Germany’s third criminal case over failed investments at bailed-out state lenders started today in Stuttgart as current and former managers of Landesbank Baden-Wuerttemberg went on trial.
Seven serving or former management board members and two external auditors from PricewaterhouseCoopers LLP face charges that subprime risks were hidden from the lender’s 2005 and 2006 accounts. The Stuttgart-based bank invested in asset-backed securities through off-balance-sheet vehicles that should have been accounted for, prosecutors said.
The board members “purposely veiled that LBBW in fact controlled the special-purpose vehicles, which had assets and liabilities of more than 6 billion euros ($8 billion),” prosecutors said in the indictment.
Government bailouts of banks that lost money on risky investments during the financial crisis have prompted criminal investigations across Germany. Former executives of HSH Nordbank, a Hamburg-based lender, are being tried over a collateralized-debt obligation transaction. Another trial started in Munich last week against seven former Bayerische Landesbank executives over a deal that led to 3.7 billion euros of losses.
LBBW’s owners, which include the state of Baden-Wuerttemberg, the city of Stuttgart and regional savings banks, injected 5 billion euros of capital and provided a 12 billion-euro lifeline after the lender reported a loss of 2.1 billion euros in 2008 due to writedowns on the value of securities and credit derivatives.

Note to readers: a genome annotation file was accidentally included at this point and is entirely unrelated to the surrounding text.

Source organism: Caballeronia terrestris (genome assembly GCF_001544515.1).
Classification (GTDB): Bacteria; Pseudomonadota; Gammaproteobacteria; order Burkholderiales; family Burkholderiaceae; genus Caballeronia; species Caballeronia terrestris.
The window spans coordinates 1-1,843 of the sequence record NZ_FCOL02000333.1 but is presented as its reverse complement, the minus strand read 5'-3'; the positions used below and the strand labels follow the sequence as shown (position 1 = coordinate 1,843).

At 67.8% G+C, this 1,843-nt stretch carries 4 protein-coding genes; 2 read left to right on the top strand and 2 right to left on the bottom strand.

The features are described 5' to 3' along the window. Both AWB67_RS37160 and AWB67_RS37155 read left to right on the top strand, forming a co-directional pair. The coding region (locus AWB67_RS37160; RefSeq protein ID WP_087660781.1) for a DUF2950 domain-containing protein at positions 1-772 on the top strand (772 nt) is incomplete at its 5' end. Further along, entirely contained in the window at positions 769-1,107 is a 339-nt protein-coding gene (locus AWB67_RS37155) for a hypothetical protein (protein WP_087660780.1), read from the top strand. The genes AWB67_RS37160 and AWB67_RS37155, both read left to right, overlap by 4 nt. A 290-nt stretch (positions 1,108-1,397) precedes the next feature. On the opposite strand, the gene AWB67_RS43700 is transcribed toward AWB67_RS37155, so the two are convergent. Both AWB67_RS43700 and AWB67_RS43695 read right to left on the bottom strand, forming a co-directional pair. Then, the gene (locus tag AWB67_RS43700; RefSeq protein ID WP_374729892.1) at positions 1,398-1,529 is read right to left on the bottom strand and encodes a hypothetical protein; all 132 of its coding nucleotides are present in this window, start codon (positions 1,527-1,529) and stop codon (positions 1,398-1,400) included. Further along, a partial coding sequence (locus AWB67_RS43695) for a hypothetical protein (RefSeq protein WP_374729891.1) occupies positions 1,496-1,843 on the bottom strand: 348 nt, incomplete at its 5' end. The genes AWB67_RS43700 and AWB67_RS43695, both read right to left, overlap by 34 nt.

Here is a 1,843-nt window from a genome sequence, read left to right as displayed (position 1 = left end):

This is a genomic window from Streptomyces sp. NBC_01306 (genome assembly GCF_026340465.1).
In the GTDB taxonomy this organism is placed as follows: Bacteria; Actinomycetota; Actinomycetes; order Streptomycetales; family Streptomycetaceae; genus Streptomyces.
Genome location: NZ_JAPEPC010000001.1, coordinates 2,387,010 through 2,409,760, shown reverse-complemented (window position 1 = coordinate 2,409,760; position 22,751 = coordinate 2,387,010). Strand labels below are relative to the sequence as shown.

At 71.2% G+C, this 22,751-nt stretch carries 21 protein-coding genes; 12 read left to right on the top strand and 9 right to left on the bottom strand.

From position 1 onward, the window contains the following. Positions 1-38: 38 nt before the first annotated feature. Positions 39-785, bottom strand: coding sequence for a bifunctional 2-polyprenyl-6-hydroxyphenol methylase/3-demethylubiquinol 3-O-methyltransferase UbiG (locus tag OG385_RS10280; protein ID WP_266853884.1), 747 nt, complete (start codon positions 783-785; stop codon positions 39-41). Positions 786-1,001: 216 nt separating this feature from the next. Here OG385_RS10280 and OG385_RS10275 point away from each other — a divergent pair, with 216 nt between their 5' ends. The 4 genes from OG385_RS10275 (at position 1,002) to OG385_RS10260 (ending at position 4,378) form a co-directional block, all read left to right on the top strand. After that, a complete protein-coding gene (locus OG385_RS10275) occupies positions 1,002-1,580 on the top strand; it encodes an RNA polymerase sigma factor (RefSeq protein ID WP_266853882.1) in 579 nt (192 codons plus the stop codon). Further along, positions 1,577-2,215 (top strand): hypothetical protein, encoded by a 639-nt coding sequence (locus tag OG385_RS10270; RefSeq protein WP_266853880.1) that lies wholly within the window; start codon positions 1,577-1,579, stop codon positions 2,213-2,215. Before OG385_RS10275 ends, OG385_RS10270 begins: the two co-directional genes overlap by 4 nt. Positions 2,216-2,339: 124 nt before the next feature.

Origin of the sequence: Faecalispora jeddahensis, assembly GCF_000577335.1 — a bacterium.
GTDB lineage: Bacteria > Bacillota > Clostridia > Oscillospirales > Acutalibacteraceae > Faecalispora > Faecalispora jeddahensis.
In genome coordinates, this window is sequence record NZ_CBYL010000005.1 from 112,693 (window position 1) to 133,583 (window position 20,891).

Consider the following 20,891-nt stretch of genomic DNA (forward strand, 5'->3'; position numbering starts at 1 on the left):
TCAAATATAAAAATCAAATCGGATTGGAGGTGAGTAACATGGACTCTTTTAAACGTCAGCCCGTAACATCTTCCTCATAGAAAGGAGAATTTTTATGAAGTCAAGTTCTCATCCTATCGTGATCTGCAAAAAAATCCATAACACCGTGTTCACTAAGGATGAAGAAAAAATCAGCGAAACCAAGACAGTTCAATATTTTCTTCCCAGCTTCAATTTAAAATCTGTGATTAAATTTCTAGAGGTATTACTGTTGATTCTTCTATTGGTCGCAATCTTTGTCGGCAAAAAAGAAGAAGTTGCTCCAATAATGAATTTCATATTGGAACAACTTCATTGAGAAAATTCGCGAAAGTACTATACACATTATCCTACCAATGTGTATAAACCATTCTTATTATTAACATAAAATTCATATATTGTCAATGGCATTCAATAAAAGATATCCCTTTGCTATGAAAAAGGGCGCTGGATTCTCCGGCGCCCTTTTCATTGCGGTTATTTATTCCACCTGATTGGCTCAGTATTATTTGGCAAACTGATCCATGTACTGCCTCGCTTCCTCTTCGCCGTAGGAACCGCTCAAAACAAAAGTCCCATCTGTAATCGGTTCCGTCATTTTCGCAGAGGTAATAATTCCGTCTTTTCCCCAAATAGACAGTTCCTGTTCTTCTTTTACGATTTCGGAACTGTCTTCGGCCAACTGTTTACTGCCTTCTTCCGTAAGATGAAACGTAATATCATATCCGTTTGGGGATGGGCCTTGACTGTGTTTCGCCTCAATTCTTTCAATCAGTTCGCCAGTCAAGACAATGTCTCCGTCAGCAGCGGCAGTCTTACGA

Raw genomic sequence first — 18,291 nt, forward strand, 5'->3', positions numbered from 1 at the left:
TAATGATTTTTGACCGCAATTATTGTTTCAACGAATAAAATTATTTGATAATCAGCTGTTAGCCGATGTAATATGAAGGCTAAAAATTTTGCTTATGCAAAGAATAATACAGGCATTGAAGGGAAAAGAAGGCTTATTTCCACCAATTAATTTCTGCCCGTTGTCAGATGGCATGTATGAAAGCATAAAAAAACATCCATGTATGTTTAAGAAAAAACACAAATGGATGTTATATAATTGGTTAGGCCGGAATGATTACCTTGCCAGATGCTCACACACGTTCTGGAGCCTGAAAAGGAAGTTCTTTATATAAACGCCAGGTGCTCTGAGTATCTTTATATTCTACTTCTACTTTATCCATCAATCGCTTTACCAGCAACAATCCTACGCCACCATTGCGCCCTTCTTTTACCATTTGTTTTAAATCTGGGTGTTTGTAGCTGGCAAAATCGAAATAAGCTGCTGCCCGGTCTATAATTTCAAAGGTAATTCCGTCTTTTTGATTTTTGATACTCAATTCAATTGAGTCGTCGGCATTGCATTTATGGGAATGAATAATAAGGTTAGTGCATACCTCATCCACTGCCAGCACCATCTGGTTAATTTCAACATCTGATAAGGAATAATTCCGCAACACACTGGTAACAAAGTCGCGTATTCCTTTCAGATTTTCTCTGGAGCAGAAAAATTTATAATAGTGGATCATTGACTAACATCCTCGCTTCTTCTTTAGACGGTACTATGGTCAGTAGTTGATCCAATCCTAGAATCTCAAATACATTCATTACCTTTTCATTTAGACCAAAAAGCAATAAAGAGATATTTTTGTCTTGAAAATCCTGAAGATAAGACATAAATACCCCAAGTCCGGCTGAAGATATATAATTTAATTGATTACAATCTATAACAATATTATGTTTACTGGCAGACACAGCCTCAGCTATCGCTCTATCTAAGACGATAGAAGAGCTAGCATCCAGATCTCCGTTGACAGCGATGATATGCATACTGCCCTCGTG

Only one of the suspects, Michael Horn, is still a member of the lender’s management board. LBBW, Germany’s biggest state-run lender, said in November that Horn would be released of his duties until further notice. The defendants also include LBBW’s former chief executive officer, Siegfried Jaschinski, and former management board member Hans-Joachim Strueder.
The management board members deny the allegations, their lawyers said in a joint statement today sent by one of the attorneys, Thomas Knierim.
There was no requirement to include the investments on the balance sheet under accounting rules at the time, the lawyers said. LBBW had as much as 430 billion euros on its balance sheet, so 6 billion euros wasn’t material, they said.
“These vehicles were widely used by banks and the financial regulator knew about it,” they said. “The complete portfolio of these securities, until today, didn’t display any reporting-relevant risks, showing the high validity of the investments even at the height if the financial crisis.”
LBBW’s headquarters and 10 homes were raided in 2009 in the criminal probe. Prosecutors dropped part of the case, into allegations the managers violated their duties by approving some of the ABS transactions, in 2012 and indicted the men for accounting violations.
The auditors were charged for signing off on the lender’s accounts. LBBW was audited by PwC in 2005 and 2006.
The allegations are unfounded in fact and law, Oliver Heieck, a spokesman for the accounting firm, said in a statement.
Christian Potthoff, a spokesman for LBBW, declined to comment because the lender isn’t a party in the case.
The case is: LG Stuttgart, 14 KLs 151 Js 97163/08.